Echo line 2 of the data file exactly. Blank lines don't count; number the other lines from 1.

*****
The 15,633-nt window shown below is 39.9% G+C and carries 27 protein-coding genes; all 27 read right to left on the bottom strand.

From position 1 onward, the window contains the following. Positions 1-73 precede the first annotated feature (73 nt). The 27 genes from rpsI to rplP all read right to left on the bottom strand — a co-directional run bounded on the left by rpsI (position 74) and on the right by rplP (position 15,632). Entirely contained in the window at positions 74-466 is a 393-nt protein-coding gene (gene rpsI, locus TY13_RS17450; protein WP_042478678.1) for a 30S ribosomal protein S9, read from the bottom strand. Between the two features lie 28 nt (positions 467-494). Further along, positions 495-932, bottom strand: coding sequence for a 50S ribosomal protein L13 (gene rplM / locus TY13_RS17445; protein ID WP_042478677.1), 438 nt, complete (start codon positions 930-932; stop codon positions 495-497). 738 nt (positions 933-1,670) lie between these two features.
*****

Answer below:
From position 1 onward, the window contains the following. Positions 1-73 precede the first annotated feature (73 nt). The 27 genes from rpsI to rplP all read right to left on the bottom strand — a co-directional run bounded on the left by rpsI (position 74) and on the right by rplP (position 15,632). Entirely contained in the window at positions 74-466 is a 393-nt protein-coding gene (gene rpsI, locus TY13_RS17450; protein WP_042478678.1) for a 30S ribosomal protein S9, read from the bottom strand. Between the two features lie 28 nt (positions 467-494). Further along, positions 495-932, bottom strand: coding sequence for a 50S ribosomal protein L13 (gene rplM / locus TY13_RS17445; protein ID WP_042478677.1), 438 nt, complete (start codon positions 930-932; stop codon positions 495-497). 738 nt (positions 933-1,670) lie between these two features.